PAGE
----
While all eyes have been on the US this week, pressure is rapidly mounting on the eurozone periphery as the perceived risk of restructuring or even default is now reaching a tipping point. Portugal this week paid 3.26% for 12-month loans compared with 2.88% last month. Irish 10-year bond yields have hit new highs above 7.5% while Greek debt pushed back above 11% and Portuguese 6.4%. Currency investors seem strangely nonchalant so far, but that will change. A Franco-German push to ensure that private bondholders and investors shoulder more of the costs of future sovereign bail-outs under a new rescue system was approved at last Friday’s summit of European leaders. I’ve been saying for a while that Germany was putting the legal framework in place for sovereign ‘administration’ and an orderly restructuring of peripheral debt; last week that inevitability moved a key step closer. Underlining the risks last week, Greece downgraded its growth forecast to minus 4% for 2010 and minus 3% for 2011 as a deflationary death spiral takes hold.
Meantime the chief economic advisor to the Irish government announced that the IMF would be running the country by February if mooted budget cuts didn’t reverse bond investor sentiment before new auctions begin. While China says it may buy Greek and Portuguese bonds, Russia has just announced that its oil wealth fund will exclude Irish and Spanish bonds from its portfolio. Ireland has no bond auctions scheduled until mid 2011 and is pushing through another €15bn in budget cuts to bring its deficit to 3% of GDP by 2014 from 32% this year. Portugal needs to raise over €30bn of new funds in 2011, with nearly €20bn of redemptions in H1. Unless investor confidence is restored swiftly, it now seems only a matter of months before at least one member of the eurozone periphery will need the support of the newly created European Financial Stability Fund if not quite yet the IMF.
The rally I expected through the summer has been powerful and can push on further into early 2011 on a combination of attractive earnings versus bond yields , growing share buybacks as blue chips adjjust their capital structures accordingly and ample liquidity. However, we are now very extended near-term, and the blowback from QE2 in terms of inflation pressure and EM capital controls, as well as renewed eurozone funding concerns, are sufficient to generate a correction from overbought levels, as we saw in April. Medium term, this attempt to yet again artificially boost asset values rather than focus on investing on sustainable, productive growth is doomed to failure; money printing, like debt, suffers diminishing marginal returns and on a net basis the impact on real living standards via the cost of clothing, food etc will be negative at a time when real incomes are stagnant. With the hardening of political attitudes in Washington post the mid-terms, as a result Ben Bernanke may well end up being the last Chairman of the Federal Reserve as we currently know it, which would be quite a legacy.
Back on July 28th amid panic about an imminent double dip I wrote that:
The US is slowing to about 2% annualized growth in H2, which is mediocre in the context of the recession we've just seen but hardly justifies the fear and loathing we've seen recently among investors. Meantime, it's notable that emerging markets such as Turkey and Indonesia are hitting new all-time highs, while trade and export oriented indices from South Korea to Germany are hitting new recovery highs. While U.S. investors are busy getting scared, the rest of the world is busy getting rich.'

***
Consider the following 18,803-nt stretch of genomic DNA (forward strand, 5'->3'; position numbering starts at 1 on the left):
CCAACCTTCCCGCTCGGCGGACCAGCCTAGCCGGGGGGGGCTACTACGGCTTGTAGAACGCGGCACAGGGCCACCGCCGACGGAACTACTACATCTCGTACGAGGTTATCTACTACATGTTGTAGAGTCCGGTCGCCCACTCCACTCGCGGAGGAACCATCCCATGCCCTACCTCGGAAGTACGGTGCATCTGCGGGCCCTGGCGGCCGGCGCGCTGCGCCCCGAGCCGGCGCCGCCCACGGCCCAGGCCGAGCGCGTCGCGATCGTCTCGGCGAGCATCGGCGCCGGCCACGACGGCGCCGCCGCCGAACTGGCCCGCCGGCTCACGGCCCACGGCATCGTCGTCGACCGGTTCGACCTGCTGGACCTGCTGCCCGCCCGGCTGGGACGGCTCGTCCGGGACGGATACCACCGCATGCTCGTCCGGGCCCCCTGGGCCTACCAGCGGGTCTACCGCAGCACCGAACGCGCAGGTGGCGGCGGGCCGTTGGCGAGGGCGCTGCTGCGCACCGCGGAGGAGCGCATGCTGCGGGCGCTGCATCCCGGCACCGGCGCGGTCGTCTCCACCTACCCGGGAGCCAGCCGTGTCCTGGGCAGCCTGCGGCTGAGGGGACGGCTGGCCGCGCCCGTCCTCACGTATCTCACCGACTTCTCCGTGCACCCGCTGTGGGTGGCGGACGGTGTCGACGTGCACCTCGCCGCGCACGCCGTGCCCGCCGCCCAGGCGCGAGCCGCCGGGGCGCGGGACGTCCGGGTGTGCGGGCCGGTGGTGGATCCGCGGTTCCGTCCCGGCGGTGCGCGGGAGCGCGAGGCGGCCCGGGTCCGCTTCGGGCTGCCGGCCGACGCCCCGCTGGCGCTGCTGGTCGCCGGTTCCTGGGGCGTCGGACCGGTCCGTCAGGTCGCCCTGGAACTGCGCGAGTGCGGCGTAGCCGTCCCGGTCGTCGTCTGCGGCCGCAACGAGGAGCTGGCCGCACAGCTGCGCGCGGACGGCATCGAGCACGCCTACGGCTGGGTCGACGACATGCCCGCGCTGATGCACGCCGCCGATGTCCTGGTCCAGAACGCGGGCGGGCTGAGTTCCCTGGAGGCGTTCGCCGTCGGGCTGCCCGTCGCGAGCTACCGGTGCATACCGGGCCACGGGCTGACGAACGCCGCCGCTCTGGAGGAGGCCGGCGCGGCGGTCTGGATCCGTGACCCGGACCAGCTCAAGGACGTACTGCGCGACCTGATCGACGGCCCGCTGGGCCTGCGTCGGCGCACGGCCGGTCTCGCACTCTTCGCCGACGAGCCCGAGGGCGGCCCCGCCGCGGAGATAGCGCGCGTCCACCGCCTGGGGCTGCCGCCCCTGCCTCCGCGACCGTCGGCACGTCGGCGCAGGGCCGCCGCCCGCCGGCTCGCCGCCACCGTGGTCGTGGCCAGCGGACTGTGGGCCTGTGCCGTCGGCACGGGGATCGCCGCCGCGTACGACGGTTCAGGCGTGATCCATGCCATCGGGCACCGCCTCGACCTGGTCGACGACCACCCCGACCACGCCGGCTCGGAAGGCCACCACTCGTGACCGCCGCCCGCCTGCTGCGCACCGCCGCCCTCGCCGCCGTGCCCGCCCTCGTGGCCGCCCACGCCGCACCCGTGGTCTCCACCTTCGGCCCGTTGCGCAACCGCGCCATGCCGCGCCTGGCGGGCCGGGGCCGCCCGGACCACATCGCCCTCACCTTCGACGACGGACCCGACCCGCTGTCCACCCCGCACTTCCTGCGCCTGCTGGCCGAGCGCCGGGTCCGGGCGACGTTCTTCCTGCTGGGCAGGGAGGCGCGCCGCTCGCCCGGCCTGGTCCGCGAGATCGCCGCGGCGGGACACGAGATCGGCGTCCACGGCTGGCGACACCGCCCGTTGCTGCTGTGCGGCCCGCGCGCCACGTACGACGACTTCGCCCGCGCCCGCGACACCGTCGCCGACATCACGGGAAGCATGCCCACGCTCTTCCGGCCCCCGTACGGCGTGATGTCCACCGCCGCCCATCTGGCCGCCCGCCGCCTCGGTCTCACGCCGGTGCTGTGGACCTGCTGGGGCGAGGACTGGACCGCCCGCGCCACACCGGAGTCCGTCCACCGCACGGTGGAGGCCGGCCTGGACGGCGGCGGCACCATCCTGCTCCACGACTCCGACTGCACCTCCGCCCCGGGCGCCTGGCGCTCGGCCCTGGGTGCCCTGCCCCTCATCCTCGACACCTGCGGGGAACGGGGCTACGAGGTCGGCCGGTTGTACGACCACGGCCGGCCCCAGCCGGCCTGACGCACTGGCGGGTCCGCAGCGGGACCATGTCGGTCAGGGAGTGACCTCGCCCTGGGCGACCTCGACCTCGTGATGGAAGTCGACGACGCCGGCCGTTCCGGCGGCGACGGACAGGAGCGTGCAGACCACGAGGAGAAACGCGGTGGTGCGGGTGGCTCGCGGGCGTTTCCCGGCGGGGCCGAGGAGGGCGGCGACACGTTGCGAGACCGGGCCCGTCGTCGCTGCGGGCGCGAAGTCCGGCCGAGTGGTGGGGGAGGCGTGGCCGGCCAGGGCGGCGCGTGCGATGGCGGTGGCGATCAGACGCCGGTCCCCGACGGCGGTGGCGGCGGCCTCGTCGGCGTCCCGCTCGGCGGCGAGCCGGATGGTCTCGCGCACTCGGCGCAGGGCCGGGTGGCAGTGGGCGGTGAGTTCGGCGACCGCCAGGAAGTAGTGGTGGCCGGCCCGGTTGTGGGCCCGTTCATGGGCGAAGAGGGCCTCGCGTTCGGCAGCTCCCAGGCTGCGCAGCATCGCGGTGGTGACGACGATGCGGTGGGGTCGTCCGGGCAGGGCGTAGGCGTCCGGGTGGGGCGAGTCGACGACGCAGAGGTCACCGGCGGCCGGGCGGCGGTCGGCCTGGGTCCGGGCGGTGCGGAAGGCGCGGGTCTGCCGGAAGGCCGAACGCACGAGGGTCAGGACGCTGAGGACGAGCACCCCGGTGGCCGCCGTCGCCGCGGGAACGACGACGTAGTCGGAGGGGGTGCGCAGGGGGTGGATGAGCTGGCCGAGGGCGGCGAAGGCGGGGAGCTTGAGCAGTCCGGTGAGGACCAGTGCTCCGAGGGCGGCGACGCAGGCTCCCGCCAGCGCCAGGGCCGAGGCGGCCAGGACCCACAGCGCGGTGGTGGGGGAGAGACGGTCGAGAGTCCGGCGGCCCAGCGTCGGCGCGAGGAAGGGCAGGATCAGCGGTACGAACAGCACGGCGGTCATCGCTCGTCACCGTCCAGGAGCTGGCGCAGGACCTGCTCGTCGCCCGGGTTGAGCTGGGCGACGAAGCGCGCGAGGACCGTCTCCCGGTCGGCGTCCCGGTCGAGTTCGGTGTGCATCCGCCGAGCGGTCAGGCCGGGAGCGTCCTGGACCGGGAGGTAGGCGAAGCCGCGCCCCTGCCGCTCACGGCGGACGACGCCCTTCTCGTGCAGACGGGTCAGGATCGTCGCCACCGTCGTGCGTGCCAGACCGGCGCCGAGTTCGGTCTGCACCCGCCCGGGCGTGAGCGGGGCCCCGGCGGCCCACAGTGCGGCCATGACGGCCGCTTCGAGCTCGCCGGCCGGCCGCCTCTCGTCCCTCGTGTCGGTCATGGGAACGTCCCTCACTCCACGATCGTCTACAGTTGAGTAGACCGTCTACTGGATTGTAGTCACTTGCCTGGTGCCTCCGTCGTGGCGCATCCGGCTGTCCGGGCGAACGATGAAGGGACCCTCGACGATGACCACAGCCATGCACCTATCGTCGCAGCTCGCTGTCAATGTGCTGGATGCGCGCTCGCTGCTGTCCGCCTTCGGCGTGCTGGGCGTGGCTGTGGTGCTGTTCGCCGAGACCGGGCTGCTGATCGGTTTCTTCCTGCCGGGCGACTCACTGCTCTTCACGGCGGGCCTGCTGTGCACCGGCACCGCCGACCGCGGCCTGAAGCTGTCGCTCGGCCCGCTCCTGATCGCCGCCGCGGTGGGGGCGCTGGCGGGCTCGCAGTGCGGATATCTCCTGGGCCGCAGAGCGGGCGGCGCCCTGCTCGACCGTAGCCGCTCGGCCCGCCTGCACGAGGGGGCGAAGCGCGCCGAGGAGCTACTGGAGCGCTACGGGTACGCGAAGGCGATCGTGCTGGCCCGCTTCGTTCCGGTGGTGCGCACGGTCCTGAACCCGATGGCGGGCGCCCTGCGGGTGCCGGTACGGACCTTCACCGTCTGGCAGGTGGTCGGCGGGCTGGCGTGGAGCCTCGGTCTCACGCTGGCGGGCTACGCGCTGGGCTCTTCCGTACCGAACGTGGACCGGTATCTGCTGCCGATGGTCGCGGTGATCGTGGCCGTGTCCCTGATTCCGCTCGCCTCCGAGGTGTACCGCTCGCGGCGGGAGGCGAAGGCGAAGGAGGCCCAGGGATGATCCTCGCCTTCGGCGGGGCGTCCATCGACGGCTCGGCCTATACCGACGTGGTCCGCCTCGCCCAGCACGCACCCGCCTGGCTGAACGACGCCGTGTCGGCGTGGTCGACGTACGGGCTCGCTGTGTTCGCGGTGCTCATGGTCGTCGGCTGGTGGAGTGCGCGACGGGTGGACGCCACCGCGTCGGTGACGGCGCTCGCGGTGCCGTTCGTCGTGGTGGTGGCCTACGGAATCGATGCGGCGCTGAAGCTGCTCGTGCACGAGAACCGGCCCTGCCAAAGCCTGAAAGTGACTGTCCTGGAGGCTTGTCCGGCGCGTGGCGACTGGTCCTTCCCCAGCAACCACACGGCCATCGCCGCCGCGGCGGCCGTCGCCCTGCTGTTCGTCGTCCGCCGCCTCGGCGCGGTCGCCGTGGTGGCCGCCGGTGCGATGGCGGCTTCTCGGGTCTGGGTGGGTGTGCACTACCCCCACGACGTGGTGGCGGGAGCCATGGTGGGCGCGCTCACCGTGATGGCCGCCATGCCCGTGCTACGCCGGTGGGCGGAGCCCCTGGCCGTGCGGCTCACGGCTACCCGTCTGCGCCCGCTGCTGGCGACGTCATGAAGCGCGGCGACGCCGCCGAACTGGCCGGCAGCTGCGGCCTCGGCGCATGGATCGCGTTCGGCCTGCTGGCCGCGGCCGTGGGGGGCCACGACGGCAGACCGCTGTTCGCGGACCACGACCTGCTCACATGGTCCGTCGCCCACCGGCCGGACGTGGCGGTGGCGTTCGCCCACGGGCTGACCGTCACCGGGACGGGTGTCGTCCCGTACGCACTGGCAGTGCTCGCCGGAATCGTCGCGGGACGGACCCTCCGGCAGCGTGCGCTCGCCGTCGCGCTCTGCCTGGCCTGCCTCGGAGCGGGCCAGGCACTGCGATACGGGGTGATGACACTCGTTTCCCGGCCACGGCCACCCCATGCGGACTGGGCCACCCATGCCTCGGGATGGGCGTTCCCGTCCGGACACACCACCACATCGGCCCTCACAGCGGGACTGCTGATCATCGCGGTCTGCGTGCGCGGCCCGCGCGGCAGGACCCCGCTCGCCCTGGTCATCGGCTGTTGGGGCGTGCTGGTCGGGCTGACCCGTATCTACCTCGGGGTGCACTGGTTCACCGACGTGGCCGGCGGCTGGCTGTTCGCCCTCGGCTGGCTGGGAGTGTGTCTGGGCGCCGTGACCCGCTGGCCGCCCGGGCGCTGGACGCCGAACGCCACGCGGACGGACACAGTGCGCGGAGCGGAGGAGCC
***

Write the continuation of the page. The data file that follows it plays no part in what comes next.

Having just spent a week visiting clients across Asia, they'e getting rich at quite a pace and America's relative decline is accelerating, with the Fed's reckless throw of the monetary dice drawing scathing criticism from global central bankers.
As the Fed injects another $900bn (with $600bn of that from QE2) in liquidity through H1 next year just as the global economic ‘soft patch’ seems to be passing, it risks pushing global input price inflation to multi-decade highs and force Asian central banks to introduce aggressive capital controls. This week’s ISM Non Manufacturing index showed the second straight month of growth, which hasn't happened since March this year. Global PMIs last month recorded their first m/m rise since the growth scare began in May, and the change has been positive in each of the major economies except Japan with generally encouraging rises in new order/inventory ratios suggesting that the much hyped double-dip is receding into the rear view mirror.
US auto sales jumped to an annual pace of 12.3m units during October, up from 11.8 million in September; Ford is now up nine fold since March 2009 while GM is about to IPO at a pretty aggressive valuation. The October sales level is the highest in two years, excluding the distortion of the temporary sales incentive program in 2009. The rise in US long bond yields since early September has been relentless and the 5yr-5yr forward breakeven inflation rate (which is more sensitive to changing expectations than the spread between 10-yr Treasury yields and equivalent TIPS yields) has surged from 1.92% in late August to over 3% this week. This measure of inflation expectations is hitting levels rarely seen since TIPS were first launched in 1997.
Disclosure: No positions